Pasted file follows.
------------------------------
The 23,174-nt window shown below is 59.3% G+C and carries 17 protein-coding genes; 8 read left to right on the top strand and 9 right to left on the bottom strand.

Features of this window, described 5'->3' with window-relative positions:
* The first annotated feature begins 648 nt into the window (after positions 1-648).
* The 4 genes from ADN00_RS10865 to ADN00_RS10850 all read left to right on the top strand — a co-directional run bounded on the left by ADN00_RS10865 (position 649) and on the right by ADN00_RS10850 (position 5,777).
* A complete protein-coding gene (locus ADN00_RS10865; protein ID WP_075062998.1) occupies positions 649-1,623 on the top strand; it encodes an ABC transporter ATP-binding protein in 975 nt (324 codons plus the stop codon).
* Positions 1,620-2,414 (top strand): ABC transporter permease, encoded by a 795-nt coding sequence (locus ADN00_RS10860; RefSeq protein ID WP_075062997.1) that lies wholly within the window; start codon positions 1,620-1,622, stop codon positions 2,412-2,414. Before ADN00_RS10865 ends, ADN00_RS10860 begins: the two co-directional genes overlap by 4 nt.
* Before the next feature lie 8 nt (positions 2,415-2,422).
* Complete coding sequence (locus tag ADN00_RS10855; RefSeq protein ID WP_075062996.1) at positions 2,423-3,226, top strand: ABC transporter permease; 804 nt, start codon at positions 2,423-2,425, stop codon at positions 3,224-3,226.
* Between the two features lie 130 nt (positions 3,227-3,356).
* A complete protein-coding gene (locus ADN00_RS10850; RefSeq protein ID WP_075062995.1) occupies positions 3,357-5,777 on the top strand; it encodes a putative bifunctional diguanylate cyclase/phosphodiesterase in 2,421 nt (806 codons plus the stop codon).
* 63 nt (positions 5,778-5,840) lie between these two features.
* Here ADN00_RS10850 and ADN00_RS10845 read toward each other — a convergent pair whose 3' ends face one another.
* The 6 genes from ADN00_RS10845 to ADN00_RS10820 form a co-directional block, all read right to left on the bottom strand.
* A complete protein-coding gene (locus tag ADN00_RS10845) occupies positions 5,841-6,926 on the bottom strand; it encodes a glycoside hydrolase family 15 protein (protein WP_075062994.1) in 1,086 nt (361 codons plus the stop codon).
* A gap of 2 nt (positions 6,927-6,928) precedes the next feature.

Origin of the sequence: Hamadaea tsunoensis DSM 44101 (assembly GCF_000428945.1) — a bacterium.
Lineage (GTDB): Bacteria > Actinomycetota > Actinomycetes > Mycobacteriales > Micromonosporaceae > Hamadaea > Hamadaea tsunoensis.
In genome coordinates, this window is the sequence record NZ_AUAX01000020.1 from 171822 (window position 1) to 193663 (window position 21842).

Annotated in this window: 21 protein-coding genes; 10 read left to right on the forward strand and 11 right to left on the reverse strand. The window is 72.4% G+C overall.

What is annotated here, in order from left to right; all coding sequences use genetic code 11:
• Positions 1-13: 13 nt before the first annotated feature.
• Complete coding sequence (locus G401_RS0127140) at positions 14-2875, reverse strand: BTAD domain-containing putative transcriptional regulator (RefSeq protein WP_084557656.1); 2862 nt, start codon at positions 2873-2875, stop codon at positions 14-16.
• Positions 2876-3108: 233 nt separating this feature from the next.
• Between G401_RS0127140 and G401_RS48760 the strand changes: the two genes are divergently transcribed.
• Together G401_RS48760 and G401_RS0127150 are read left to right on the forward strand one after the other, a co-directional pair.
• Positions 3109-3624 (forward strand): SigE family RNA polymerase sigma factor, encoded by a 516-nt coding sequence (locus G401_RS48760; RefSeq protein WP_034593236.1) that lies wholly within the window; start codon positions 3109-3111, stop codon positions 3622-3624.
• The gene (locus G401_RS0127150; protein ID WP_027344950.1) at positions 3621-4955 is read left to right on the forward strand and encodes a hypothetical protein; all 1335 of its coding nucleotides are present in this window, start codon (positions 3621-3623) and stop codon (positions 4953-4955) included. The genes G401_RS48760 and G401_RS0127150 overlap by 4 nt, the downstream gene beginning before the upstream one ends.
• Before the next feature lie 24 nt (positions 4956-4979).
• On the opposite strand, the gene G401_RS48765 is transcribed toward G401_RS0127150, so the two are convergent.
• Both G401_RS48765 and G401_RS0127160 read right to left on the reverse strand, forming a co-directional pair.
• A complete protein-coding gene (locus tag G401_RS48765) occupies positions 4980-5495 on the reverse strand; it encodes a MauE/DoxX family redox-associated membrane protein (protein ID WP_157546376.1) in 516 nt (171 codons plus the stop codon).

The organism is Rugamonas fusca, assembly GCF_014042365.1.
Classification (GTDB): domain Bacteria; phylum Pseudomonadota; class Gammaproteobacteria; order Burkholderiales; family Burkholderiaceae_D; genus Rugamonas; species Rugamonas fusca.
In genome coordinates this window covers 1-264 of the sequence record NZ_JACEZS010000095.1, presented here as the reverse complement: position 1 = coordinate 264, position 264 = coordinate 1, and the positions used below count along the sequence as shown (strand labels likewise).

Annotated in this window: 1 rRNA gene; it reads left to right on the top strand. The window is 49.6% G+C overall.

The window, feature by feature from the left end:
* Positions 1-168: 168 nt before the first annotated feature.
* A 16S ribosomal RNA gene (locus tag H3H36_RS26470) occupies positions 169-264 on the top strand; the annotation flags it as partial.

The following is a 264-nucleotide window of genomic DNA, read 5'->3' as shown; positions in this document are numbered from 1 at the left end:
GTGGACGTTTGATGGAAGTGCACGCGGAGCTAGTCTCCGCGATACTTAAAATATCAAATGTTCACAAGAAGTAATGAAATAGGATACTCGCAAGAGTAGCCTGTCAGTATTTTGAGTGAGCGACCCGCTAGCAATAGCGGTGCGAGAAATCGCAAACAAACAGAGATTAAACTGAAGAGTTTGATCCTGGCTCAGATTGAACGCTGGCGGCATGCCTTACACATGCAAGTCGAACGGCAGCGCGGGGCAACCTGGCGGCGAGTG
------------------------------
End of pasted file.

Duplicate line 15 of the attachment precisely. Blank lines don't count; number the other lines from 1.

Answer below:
* A gap of 2 nt (positions 6,927-6,928) precedes the next feature.